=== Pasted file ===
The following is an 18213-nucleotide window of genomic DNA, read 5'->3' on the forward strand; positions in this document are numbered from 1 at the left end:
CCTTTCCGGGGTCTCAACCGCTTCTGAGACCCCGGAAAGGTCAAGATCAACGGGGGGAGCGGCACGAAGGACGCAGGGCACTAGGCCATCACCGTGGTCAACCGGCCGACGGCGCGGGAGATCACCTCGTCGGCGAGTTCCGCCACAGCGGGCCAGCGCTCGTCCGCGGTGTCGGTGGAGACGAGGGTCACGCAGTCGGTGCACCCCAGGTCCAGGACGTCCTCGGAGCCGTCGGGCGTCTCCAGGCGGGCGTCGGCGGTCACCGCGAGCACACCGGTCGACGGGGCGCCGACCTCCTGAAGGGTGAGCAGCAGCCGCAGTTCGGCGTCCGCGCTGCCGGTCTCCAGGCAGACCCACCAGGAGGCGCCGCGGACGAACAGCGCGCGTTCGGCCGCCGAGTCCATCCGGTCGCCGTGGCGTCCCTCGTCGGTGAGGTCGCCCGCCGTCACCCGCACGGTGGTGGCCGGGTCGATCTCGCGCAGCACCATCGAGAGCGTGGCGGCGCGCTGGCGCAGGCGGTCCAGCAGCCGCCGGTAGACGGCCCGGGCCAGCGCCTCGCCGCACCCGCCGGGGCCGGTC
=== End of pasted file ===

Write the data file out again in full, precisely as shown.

The following is an 18213-nucleotide window of genomic DNA, read 5'->3' on the forward strand; positions in this document are numbered from 1 at the left end:
CCTTTCCGGGGTCTCAACCGCTTCTGAGACCCCGGAAAGGTCAAGATCAACGGGGGGAGCGGCACGAAGGACGCAGGGCACTAGGCCATCACCGTGGTCAACCGGCCGACGGCGCGGGAGATCACCTCGTCGGCGAGTTCCGCCACAGCGGGCCAGCGCTCGTCCGCGGTGTCGGTGGAGACGAGGGTCACGCAGTCGGTGCACCCCAGGTCCAGGACGTCCTCGGAGCCGTCGGGCGTCTCCAGGCGGGCGTCGGCGGTCACCGCGAGCACACCGGTCGACGGGGCGCCGACCTCCTGAAGGGTGAGCAGCAGCCGCAGTTCGGCGTCCGCGCTGCCGGTCTCCAGGCAGACCCACCAGGAGGCGCCGCGGACGAACAGCGCGCGTTCGGCCGCCGAGTCCATCCGGTCGCCGTGGCGTCCCTCGTCGGTGAGGTCGCCCGCCGTCACCCGCACGGTGGTGGCCGGGTCGATCTCGCGCAGCACCATCGAGAGCGTGGCGGCGCGCTGGCGCAGGCGGTCCAGCAGCCGCCGGTAGACGGCCCGGGCCAGCGCCTCGCCGCACCCGCCGGGGCCGGTC